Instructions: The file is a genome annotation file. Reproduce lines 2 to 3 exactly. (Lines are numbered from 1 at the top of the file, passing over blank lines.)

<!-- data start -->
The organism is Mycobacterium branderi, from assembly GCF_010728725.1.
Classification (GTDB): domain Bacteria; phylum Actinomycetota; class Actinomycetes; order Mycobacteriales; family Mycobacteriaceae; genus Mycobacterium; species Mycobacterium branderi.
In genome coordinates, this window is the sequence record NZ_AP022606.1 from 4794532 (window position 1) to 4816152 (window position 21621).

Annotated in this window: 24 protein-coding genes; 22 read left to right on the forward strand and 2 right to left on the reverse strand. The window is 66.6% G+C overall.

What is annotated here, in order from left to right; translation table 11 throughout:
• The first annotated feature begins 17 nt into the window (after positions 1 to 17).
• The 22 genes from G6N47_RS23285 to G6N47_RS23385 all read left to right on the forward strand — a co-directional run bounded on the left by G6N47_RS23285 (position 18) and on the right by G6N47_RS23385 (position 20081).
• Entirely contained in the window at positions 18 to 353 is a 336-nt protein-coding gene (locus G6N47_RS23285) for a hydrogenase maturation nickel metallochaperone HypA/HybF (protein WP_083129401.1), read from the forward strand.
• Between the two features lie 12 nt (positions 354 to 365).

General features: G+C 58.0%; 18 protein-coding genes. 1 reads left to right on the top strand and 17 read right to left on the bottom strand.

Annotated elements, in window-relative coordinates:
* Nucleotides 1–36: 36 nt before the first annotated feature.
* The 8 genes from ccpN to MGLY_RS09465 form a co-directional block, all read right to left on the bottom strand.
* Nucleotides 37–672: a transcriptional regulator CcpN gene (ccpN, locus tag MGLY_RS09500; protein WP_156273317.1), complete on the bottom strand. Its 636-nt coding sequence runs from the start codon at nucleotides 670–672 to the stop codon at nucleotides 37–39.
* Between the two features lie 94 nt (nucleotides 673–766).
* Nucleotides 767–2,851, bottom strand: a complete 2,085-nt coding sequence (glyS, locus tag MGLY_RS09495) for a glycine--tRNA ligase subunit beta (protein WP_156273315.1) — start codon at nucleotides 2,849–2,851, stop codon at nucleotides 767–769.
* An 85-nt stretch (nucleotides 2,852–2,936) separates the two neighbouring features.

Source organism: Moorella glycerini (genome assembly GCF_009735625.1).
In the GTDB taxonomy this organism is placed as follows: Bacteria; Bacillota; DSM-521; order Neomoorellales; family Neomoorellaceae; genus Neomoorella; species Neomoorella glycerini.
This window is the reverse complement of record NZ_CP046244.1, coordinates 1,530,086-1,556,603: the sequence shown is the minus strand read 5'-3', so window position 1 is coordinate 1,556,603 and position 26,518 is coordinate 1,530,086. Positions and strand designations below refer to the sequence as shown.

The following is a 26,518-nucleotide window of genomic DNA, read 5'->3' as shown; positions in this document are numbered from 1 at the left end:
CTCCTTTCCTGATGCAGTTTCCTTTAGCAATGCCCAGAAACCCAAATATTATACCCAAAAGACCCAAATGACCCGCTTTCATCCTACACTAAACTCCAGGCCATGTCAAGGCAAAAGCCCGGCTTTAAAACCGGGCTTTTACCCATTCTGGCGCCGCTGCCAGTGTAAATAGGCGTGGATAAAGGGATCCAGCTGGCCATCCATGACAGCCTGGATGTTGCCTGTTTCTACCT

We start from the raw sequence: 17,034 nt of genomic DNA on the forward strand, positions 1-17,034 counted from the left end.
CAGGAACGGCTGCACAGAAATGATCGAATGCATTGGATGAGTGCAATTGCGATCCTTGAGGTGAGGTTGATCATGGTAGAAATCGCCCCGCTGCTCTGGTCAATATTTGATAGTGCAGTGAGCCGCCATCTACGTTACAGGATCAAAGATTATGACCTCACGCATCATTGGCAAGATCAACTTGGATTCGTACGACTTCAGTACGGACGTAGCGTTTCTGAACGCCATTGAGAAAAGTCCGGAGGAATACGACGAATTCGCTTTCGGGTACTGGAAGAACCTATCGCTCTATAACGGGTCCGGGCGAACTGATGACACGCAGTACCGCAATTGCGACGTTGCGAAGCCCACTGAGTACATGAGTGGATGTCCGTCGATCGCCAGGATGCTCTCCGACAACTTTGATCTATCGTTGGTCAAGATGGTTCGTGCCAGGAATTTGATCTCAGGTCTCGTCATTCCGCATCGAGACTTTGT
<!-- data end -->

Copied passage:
Classification (GTDB): domain Bacteria; phylum Actinomycetota; class Actinomycetes; order Mycobacteriales; family Mycobacteriaceae; genus Mycobacterium; species Mycobacterium branderi.
In genome coordinates, this window is the sequence record NZ_AP022606.1 from 4794532 (window position 1) to 4816152 (window position 21621).